rsync is slowing down

Wayne Davison wayned at
Sat Apr 3 20:23:59 GMT 2004

You can implement such optimizations on top of rsync using either
excludes or the --files-from option.  For instance, if the sending
side maintained an exclude file of old directories that didn't need
to be transferred, you could write a script that would look for
updated items and remove the appropriate exclusion.  An exclude list
would have to be grabbed first from the remote side before it could
be used, though.

Using --files-from lets you use a remote list of items directly.
If you had a shell script like this:

cd /starting/path || exit
touch /some/
for x in *; do
    case $x in
	find $x -newer /some/touchfile ! -type d
	echo $x
done >/some/
mv /some/ /some/files-from
mv /some/ /some/touchfile

You could run an rsync command like this:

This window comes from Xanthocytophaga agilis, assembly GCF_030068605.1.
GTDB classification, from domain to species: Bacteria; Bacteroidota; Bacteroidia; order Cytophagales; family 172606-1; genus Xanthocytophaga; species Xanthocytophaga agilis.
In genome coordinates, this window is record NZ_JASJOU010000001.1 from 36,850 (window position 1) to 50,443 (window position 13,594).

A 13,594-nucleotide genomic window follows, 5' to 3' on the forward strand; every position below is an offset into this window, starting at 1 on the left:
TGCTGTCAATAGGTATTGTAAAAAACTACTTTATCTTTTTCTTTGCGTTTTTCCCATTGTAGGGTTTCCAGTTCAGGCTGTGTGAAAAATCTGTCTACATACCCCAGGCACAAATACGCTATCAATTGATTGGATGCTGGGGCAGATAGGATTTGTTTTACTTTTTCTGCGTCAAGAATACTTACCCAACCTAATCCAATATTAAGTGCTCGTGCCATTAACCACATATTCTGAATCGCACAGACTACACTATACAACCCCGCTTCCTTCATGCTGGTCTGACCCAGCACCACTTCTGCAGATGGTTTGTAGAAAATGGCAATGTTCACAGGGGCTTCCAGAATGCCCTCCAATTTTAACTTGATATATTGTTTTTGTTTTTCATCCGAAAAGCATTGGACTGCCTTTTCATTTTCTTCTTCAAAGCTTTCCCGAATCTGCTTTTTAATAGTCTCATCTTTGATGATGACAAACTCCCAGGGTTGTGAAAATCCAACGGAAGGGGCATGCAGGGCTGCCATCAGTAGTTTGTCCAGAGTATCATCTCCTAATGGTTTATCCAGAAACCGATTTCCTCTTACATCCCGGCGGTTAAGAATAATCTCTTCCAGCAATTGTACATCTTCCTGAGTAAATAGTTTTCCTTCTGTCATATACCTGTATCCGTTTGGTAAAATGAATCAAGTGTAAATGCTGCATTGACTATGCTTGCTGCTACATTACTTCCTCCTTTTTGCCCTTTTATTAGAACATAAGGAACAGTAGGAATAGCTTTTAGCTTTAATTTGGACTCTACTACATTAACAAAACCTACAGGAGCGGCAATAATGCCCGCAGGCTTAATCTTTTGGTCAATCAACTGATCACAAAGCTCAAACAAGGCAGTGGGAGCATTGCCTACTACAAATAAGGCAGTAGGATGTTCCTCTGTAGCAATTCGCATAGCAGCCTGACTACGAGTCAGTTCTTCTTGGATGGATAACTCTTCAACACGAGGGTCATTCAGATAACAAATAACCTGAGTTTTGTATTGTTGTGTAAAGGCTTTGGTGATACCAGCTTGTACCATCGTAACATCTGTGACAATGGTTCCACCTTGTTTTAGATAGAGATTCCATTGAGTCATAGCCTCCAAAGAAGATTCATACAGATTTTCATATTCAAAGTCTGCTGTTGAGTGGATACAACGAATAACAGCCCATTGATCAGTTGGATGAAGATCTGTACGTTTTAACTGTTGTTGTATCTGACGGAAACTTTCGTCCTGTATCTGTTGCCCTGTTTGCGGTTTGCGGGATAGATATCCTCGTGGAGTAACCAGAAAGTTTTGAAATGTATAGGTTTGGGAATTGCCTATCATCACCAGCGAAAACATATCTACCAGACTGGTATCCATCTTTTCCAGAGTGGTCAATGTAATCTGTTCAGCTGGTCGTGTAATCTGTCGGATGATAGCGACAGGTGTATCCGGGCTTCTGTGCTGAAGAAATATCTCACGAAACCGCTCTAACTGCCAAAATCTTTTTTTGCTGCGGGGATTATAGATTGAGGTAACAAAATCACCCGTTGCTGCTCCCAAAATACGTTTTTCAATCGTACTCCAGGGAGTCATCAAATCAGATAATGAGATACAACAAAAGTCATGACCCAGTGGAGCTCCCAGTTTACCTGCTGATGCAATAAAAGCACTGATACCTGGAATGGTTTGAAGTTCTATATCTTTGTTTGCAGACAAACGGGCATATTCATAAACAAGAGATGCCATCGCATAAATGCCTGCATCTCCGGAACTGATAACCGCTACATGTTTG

rsync -ar --files-from=:/some/files-from remotehost:/starting/path /to

The above script uses a separate touchfile from the files-from file
so that it won't miss files that got modified during the time that
the find is running but missed by this run.  It also avoids having
find report modified directories because rsync is being run with the
-r option.  You'd have to pre-create the /some/touchfile before the
first run.

You could, of course, construct your own script that implemented a
more complex update-check that was more like the one you suggested.
You might also need a more complex dir-scan algorithm, but that's
totally in your control.


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